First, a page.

Villanelle in Which I Am Torn

I’m inventing a way to quantify love—
it’s the songs playing at pivotal relationship
moments. In the age of Spotify,
this music can resurface on demand,
and with it an auditory history. One flaw
in the method—a March
night, when, walking home down the middle
of the empty, 2 a.m. streets, there was no music playing

—now, by my method, this moment, lacking
music, doesn’t exist, your hand
in my hand an illusion. I’m inventing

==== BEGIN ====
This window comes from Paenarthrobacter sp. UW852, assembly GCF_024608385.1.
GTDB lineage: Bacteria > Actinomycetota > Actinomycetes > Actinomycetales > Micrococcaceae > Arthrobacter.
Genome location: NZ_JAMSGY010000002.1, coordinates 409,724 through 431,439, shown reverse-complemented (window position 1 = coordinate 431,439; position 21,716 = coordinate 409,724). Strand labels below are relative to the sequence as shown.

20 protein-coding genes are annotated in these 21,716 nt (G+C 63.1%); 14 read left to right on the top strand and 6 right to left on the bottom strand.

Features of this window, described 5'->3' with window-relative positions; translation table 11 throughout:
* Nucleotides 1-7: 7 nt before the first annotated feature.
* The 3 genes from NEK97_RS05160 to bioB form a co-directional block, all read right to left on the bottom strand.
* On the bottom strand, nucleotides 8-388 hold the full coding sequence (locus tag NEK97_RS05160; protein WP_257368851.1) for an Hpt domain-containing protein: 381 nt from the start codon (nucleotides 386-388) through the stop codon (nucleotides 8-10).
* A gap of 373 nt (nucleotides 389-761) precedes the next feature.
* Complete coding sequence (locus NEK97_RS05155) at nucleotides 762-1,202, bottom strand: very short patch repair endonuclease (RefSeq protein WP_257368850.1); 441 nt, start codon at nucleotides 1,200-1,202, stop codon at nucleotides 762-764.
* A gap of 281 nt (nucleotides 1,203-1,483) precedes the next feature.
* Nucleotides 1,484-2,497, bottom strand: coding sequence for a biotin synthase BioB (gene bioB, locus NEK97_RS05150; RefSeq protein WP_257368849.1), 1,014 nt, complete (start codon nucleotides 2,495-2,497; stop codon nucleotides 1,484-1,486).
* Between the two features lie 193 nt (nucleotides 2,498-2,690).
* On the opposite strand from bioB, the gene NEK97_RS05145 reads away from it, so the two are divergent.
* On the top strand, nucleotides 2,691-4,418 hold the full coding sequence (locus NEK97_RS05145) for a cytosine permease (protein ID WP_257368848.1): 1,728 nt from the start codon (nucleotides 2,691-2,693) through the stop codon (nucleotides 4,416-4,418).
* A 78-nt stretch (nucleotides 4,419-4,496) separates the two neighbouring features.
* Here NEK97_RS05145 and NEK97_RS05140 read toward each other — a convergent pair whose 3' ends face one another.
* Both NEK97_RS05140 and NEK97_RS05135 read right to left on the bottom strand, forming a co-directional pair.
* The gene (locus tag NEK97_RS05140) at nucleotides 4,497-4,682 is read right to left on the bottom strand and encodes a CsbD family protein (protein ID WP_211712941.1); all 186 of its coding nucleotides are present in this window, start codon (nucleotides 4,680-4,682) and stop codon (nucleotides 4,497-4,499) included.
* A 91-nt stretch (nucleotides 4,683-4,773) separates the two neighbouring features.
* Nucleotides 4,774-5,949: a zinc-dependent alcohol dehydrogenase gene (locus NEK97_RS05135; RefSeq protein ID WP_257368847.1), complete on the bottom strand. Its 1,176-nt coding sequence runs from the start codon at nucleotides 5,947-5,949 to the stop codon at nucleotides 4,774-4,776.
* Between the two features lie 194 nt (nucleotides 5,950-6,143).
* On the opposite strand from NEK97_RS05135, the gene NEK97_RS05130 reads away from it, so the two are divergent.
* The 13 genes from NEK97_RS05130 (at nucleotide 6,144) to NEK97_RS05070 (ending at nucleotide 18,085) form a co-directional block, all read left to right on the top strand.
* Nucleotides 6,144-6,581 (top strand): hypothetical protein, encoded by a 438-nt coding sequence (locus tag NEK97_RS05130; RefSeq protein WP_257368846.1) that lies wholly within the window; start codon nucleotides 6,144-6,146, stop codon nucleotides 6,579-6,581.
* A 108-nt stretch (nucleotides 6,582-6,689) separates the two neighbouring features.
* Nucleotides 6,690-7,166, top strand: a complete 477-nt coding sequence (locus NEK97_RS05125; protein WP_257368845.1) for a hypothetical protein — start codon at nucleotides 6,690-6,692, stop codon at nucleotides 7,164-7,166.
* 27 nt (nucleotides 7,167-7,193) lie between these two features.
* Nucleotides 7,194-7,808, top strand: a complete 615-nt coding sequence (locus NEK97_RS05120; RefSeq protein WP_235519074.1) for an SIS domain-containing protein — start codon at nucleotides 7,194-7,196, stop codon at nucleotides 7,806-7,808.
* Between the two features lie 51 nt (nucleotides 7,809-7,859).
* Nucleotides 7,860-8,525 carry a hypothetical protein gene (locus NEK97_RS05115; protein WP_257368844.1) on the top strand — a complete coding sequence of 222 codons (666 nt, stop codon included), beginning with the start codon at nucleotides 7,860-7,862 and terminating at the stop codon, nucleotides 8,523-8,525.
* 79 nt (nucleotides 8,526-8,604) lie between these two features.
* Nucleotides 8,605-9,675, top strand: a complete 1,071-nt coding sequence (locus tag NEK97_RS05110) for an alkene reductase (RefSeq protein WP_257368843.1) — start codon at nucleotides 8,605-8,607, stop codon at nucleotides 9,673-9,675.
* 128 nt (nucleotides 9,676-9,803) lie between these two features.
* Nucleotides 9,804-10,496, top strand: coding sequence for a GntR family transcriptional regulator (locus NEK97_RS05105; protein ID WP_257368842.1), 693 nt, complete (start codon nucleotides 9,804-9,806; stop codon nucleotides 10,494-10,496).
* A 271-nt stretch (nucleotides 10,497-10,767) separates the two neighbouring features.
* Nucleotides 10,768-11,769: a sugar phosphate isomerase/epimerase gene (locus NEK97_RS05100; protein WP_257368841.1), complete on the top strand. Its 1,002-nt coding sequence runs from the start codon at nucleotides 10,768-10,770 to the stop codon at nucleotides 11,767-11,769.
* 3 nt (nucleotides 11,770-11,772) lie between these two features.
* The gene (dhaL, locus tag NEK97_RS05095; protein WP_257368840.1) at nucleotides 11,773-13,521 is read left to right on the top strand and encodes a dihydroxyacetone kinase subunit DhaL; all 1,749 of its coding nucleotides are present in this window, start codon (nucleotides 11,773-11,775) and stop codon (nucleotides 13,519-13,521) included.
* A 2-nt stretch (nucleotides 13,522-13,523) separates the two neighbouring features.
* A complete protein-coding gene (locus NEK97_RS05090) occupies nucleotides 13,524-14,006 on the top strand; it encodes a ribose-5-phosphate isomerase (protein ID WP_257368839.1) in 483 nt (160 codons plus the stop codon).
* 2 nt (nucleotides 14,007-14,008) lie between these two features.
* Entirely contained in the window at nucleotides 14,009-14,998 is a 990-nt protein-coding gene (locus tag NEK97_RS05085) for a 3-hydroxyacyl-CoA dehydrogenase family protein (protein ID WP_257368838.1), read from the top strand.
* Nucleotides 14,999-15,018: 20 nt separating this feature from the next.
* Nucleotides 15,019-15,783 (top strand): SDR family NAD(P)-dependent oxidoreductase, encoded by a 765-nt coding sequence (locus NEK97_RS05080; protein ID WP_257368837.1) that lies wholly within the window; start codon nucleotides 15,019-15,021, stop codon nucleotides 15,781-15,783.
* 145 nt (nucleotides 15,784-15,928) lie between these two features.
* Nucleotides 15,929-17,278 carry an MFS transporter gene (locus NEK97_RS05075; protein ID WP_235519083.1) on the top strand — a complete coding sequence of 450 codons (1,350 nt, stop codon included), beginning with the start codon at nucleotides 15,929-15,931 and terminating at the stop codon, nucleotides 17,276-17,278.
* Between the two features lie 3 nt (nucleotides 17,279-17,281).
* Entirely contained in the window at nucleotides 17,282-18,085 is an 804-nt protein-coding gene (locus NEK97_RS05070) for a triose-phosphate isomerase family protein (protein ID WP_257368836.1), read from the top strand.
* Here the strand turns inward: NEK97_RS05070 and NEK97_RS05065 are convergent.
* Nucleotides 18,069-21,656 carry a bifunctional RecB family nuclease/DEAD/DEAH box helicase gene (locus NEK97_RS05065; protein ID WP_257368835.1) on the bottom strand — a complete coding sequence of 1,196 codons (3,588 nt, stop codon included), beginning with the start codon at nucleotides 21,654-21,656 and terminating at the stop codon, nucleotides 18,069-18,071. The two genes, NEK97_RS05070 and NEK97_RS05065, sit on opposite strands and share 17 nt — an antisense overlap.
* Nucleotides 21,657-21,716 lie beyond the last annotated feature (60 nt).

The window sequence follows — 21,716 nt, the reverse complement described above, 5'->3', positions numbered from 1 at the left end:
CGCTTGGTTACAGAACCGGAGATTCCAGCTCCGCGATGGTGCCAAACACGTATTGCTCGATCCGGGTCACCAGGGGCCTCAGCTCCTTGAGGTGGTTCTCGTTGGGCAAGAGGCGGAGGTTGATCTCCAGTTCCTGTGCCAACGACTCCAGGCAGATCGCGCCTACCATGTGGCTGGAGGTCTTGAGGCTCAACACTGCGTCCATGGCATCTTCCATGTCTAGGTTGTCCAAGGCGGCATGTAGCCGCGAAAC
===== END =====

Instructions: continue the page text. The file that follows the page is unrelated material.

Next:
a new theory of significance—
give me something to digitize

—even a car alarm would do, even white
noise. Sure, it might obscure our voices, but at least
we could put the night
on replay, send white noise pouring
into my hair, through the 2 a.m. streets, between
cars, between our hands, on repeat.

Isabel Prioleau lives in Charleston, South Carolina. She interns for The Adroit Journal, and you can find her most recent work in The Post and Courier. Isabel was an attendee of the 2018 Juniper Institute for Young Writers and the 2019 Iowa Young Writers’ Studio, and is a member of the Adroit Journal Summer Mentorship Program’s 2020 cohort.

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